Experiments Raspberry Pi

Getting OpenFL to run with hardware acceleration on a Raspberry Pi 2

This is an old post! There are newer versions of haxe, openfl and lime than this post is describing.
New post is Here.

First of all Kudos to the Haxe and OpenFL teams for their ongoing efforts.

The last couple of weeks I have been trying to get OpenFL to running on the Raspberry Pi 2 with the latest Debian Wheezy ( 2015-05-05)

I was researching if the rpi2 could be added to the list of platforms.
It has my special interest because I do a lot of work for museums where there’s usually a tight budget.
It would be wonderful if I could use the RPi2 for relatively simple interactive installations:
I have been working with @singmajesty from OpenFL,

I’ll describe some of things I had to do but it won’t contain every detail.
[ blahblahblahblah 😉 SKIP to installation steps already ]

The first thing to do was getting a working Haxe and Neko for the Raspberry Pi 2.
Although haxe is at version 3.2.0 there is no Binary for the Raspberry Pi for that version.But I found that there is a binary for the previous version 3.1.3
(I will list all the proper links at the end of this post)

Next up was Neko v2. I managed to compile this from source.
At first ‘make all’ was throwing all kinds of errors. Some of them we’re dependencies others were missing parts of Neko that were part of the compile process, clearly there was something wrong with the compile order in the makefile.
By compiling all the targets one by one and in the right order I was able to compile a Neko Binary
After a few days I saw a new commit that fixed all the problems and now ‘make all’ is working properly.

After moving Haxe and Neko to the proper locations, I could now run Haxelib.

we used this to create binaries that can now be downloaded, see instructions below

‘Haxelib install openfl’ failed unfortunately as there was no lime.ndll for the Raspberry Pi 2.
So the second hurdle was getting lime to compile. It was throwing a lot of errors because the compiler was adding the -m32 flag which doesn’t work on the armv7 architecture.
We fixed that and now I was able to compile both hxcpp, needed for compiling the cpp binary for the Raspberry Pi 2, and lime.

With a lime.ndll for RPi in place I was able to compile the PiratePig example.
There was a bug in the shader code leaving everything black. But after fixing that we finally had Pigs,Pandas and what not on screen. But it was terribly slow.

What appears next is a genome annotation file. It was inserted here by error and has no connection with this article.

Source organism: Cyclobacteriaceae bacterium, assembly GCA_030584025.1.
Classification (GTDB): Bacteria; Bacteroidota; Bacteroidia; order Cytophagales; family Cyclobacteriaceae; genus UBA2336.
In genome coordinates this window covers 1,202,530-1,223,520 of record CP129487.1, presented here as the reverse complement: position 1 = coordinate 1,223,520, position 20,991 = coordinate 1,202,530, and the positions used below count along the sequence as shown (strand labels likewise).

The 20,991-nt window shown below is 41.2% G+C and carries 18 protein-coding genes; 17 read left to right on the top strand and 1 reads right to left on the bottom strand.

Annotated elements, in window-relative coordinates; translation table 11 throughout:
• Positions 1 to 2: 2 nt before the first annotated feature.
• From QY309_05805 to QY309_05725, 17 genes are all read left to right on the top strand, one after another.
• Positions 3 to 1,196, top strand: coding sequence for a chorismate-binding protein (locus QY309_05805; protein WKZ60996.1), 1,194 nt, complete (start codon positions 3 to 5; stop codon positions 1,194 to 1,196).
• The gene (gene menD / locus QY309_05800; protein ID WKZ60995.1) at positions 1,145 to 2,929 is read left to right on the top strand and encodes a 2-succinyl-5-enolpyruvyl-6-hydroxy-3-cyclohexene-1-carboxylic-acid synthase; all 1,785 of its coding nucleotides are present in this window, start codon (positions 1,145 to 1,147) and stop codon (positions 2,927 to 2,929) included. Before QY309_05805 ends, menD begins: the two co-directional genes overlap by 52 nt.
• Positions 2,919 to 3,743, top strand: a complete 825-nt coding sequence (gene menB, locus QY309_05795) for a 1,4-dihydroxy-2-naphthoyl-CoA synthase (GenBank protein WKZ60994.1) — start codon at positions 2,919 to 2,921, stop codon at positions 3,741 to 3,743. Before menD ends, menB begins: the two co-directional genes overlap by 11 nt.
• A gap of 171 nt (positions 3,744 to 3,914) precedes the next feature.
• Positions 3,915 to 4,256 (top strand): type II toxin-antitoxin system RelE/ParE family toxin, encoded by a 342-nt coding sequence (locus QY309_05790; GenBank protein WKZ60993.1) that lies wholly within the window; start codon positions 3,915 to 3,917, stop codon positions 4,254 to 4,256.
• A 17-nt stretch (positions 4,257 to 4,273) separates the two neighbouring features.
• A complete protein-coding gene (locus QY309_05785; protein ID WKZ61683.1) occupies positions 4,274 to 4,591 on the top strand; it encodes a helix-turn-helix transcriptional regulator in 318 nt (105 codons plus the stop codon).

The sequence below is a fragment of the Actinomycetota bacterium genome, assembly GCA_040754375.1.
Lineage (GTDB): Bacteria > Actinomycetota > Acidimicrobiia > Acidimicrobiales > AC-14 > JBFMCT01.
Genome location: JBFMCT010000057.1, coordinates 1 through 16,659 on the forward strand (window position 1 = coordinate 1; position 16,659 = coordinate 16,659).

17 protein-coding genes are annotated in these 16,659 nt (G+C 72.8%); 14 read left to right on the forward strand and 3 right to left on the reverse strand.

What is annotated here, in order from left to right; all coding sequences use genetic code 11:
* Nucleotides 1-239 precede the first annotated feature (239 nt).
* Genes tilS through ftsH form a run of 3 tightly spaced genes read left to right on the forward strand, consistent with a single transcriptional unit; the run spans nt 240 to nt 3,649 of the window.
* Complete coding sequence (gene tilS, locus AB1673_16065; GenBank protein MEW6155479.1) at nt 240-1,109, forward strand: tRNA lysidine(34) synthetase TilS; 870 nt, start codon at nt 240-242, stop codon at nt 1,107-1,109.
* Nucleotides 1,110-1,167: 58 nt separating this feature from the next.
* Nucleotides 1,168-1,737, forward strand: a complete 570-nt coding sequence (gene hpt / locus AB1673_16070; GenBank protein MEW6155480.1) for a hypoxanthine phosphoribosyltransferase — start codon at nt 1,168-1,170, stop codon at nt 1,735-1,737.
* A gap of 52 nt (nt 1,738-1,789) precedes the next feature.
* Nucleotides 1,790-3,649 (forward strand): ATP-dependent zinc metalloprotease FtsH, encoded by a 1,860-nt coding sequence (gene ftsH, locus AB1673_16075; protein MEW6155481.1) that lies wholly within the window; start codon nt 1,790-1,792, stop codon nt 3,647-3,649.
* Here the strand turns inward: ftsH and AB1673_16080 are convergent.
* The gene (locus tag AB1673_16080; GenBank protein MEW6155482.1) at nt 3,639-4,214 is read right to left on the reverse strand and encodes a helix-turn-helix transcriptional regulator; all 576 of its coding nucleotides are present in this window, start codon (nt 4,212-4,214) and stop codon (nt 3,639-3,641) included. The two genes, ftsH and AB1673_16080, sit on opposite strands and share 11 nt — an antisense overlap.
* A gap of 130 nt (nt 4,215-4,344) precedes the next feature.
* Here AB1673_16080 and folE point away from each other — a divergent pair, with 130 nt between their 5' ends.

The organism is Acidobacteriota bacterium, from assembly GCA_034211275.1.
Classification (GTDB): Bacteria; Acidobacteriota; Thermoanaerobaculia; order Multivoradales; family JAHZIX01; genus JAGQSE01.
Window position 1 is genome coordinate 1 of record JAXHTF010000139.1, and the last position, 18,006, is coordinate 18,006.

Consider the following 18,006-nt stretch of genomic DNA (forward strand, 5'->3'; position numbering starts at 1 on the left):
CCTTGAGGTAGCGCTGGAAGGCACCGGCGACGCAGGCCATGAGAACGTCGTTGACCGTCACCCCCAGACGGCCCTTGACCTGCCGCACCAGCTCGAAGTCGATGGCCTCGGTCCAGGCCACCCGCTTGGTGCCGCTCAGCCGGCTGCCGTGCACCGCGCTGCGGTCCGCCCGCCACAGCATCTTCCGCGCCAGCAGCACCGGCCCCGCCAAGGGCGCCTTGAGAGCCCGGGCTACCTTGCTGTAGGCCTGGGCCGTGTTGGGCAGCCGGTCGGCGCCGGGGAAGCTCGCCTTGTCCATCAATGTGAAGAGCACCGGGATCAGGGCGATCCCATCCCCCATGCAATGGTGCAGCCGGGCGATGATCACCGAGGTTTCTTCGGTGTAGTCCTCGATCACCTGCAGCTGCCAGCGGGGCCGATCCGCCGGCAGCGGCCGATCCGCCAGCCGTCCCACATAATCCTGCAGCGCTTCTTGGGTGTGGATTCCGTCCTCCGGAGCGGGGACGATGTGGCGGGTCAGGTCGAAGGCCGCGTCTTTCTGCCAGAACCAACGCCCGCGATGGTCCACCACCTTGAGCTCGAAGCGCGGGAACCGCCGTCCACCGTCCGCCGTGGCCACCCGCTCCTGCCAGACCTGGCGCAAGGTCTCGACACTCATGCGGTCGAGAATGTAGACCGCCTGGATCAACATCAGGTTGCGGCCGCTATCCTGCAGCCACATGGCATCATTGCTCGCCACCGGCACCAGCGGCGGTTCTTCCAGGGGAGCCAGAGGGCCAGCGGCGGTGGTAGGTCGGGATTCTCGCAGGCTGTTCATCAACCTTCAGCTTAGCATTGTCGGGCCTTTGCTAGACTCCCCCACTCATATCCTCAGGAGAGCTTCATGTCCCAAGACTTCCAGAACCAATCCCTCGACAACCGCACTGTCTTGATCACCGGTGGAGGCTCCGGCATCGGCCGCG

This was because it was doing software-rendering instead of hardware opengles.
I had to dig deep into SDL and Lime to figure this out.

By looking at other people that succeeded to compile SDL2 for the Raspberry Pi 2 I found out the minimum requirements for running and SDL-Example. One notable thing was that nobody was using X11. Instead they were rendering straight to the screen.
I brought these settings over the SDL_config.h file ( at first the linux version, but later a separate version for RPi ) and added the needed  paths to the location of the EGL and GLES headers and libraries to Lime’s Build.xml.
With a tweak to NativeWindow and OpenglBindings in lime I was now able to use Hardware Accelerated OpenGL-ES.

But the mouse-pointer was behaving badly. When it reached the side or bottom of the screen, it started scaling up and then disappear for good. It took me a week to figure out that this was a bug in the SDL_rpimouse mouse code, that was calling a dispmanx method that was misbehaving. Unfortunately there is almost no documentation for dispmanx. But I was lucky enough to find an example that was doing something similar to a mouse pointer and I was able to fix it.

BUT: there was another problem with the mouse. As I moved my mouse over the edges of the screen the pointer would stay within the screen-rect. But when I  moved the mouse further and then started to move back, the pointer would cling to the edge of the screen until I had moved the exact amount in the opposite direction. So behind the scenes it was still adding relative mouse changes to a buffered mouse position.
I was able to fix this in sdl_mouse.

So now I can run an OpenFL app from the command line, or from within X11.
The will both render fullscreen, there is no window in X11.
( I have read about Eric Anholt’s Pi VC4 driver so there may be hope )

There is is still a bug that sometimes doesn’t return the keyboard to the console when you quit your openfl app,
and you will have to write the exit routine yourself. If you don’t  you won’t be able to quit your app, and will have to start an ssh-session from another machine to quit the process.

But it’s a start, and I’m happy.